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TSEARCH(3)			    Linux Programmer's Manual			       TSEARCH(3)

NAME
       tsearch, tfind, tdelete, twalk, tdestroy - manage a binary tree

SYNOPSIS
       #include <search.h>

       void *tsearch(const void *key, void **rootp,
		       int (*compar)(const void *, const void *));

       void *tfind(const void *key, const void **rootp,
		       int (*compar)(const void *, const void *));

       void *tdelete(const void *key, void **rootp,
		       int (*compar)(const void *, const void *));

       void twalk(const void *root, void (*action)(const void *nodep,
					  const VISIT which,
					  const int depth));

       #define _GNU_SOURCE	   /* See feature_test_macros(7) */
       #include <search.h>

       void tdestroy(void *root, void (*free_node)(void *nodep));

DESCRIPTION
       tsearch(),  tfind(),  twalk(),  and  tdelete() manage a binary tree.  They are generalized
       from Knuth (6.2.2) Algorithm T.	The first field in each node of the tree is a pointer  to
       the  corresponding  data  item.	(The calling program must store the actual data.)  compar
       points to a comparison routine, which takes pointers to two items.  It  should  return  an
       integer	which is negative, zero, or positive, depending on whether the first item is less
       than, equal to, or greater than the second.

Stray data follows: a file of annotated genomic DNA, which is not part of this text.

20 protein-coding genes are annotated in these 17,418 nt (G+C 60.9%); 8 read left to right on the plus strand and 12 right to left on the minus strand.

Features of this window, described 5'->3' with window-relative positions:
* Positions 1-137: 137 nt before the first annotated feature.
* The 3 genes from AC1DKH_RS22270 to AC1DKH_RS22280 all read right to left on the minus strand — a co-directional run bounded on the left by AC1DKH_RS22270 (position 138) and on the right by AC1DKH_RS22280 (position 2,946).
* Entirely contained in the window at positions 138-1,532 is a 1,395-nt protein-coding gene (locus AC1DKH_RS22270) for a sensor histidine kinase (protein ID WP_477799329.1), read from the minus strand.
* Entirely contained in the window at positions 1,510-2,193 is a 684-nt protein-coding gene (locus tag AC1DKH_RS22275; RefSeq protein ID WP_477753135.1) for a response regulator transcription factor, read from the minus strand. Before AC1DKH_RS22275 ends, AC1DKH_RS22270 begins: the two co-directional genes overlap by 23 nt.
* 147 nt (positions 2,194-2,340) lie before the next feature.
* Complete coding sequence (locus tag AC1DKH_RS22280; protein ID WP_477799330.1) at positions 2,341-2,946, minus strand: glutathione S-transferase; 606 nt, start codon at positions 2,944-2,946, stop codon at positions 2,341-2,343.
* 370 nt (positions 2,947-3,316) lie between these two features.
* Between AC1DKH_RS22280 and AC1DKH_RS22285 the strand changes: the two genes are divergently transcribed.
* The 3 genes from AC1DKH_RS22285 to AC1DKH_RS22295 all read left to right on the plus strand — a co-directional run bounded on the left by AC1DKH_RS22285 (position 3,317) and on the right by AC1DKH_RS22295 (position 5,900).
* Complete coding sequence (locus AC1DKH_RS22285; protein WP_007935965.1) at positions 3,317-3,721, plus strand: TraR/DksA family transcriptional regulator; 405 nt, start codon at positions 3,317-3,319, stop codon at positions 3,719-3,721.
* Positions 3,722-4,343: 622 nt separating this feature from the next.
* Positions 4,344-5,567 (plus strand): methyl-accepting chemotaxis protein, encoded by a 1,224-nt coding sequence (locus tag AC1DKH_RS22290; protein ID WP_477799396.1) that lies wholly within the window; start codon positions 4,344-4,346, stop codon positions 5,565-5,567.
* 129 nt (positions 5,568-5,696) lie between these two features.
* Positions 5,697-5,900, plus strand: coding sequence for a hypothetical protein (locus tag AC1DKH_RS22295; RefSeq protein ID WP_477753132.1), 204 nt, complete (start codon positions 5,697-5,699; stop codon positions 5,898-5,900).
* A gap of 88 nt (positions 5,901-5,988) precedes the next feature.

tsearch() searches the tree for an item.  key points to	the  item  to  be  searched  for.
       rootp  points  to  a variable which points to the root of the tree.  If the tree is empty,
       then the variable that rootp points to should be set to NULL.  If the item is found in the
       tree, then tsearch() returns a pointer to it.  If it is not found, then tsearch() adds it,
       and returns a pointer to the newly added item.

       tfind() is like tsearch(), except that if the item is  not  found,  then  tfind()  returns
       NULL.

       tdelete() deletes an item from the tree.  Its arguments are the same as for tsearch().

       twalk()	performs  depth-first,	left-to-right traversal of a binary tree.  root points to
       the starting node for the traversal.  If that node is not the root, then only part of  the
       tree  will be visited.  twalk() calls the user function action each time a node is visited
       (that is, three times for an internal node, and once for a leaf).  action, in turn,  takes
       three  arguments.   The first argument is a pointer to the node being visited.  The struc-
       ture of the node is unspecified, but it is possible to cast the pointer to  a  pointer-to-
       pointer-to-element in order to access the element stored within the node.  The application
       must not modify the structure pointed to by this argument.   The  second  argument  is  an
       integer	which  takes  one  of  the  values  preorder, postorder, or endorder depending on
       whether this is the first, second, or third visit to the internal node, or the value  leaf
       if  this  is  the single visit to a leaf node.  (These symbols are defined in <search.h>.)
       The third argument is the depth of the node; the root node has depth zero.

       (More commonly, preorder, postorder, and endorder are known as preorder, inorder, and pos-
       torder:	before	visiting  the  children, after the first and before the second, and after
       visiting the children.  Thus, the choice of name postorder is rather confusing.)

       tdestroy() removes the whole tree pointed to by root, freeing all resources  allocated  by